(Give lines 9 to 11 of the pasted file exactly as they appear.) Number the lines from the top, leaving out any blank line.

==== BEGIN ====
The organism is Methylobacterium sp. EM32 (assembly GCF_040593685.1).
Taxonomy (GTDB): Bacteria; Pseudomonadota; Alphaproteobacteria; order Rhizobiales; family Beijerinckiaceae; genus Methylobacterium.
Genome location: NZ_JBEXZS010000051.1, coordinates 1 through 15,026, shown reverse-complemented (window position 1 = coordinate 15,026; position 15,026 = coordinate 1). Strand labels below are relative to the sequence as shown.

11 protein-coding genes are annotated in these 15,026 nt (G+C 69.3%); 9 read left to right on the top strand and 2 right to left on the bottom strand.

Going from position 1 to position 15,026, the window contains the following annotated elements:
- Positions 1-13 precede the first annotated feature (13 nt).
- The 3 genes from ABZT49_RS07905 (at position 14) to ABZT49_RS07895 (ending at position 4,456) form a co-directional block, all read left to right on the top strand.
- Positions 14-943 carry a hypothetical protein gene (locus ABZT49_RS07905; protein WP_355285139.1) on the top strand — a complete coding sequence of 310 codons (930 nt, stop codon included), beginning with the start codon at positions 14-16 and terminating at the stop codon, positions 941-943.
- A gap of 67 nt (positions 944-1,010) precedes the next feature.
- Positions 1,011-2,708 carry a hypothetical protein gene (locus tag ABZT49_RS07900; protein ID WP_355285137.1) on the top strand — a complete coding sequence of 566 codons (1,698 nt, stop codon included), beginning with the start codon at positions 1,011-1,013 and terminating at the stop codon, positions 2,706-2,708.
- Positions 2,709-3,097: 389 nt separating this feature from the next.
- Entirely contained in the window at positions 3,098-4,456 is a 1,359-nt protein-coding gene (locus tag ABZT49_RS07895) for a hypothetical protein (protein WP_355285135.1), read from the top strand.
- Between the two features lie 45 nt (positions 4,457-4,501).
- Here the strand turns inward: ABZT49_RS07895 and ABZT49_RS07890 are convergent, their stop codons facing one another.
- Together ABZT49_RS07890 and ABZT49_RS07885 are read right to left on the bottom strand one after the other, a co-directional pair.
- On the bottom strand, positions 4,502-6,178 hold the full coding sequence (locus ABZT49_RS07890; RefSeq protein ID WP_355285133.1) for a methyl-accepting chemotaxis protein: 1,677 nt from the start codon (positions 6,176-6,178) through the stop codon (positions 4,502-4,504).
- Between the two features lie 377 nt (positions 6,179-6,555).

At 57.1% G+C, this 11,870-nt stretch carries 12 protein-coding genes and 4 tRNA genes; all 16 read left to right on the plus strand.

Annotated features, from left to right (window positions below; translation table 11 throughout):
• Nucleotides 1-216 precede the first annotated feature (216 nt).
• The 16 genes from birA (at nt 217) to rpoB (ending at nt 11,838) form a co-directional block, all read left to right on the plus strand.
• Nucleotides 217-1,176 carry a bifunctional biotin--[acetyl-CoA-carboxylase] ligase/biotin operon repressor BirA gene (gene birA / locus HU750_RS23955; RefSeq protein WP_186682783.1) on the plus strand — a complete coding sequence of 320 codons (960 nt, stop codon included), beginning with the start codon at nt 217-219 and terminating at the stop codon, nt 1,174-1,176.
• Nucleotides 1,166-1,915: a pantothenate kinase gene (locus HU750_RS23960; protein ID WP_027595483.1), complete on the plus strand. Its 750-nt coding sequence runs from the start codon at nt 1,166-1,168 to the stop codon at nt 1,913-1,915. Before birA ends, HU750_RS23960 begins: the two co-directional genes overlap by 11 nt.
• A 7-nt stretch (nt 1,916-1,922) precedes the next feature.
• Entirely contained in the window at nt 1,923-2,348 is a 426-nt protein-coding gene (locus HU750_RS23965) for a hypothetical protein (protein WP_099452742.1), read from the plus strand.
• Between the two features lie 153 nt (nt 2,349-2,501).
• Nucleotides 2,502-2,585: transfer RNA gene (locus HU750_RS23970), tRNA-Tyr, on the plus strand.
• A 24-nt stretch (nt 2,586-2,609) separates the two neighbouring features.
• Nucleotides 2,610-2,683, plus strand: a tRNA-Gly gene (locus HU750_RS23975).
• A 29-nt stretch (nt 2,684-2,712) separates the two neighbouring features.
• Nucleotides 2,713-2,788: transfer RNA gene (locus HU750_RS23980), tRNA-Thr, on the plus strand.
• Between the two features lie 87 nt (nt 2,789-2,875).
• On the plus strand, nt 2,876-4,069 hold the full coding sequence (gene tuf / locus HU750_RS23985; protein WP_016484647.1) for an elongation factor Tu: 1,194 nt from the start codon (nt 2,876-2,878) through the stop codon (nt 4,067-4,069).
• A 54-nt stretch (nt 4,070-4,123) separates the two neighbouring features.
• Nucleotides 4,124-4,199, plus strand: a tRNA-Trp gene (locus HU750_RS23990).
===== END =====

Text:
- A gap of 67 nt (positions 944-1,010) precedes the next feature.
- Positions 1,011-2,708 carry a hypothetical protein gene (locus tag ABZT49_RS07900; protein ID WP_355285137.1) on the top strand — a complete coding sequence of 566 codons (1,698 nt, stop codon included), beginning with the start codon at positions 1,011-1,013 and terminating at the stop codon, positions 2,706-2,708.
- Positions 2,709-3,097: 389 nt separating this feature from the next.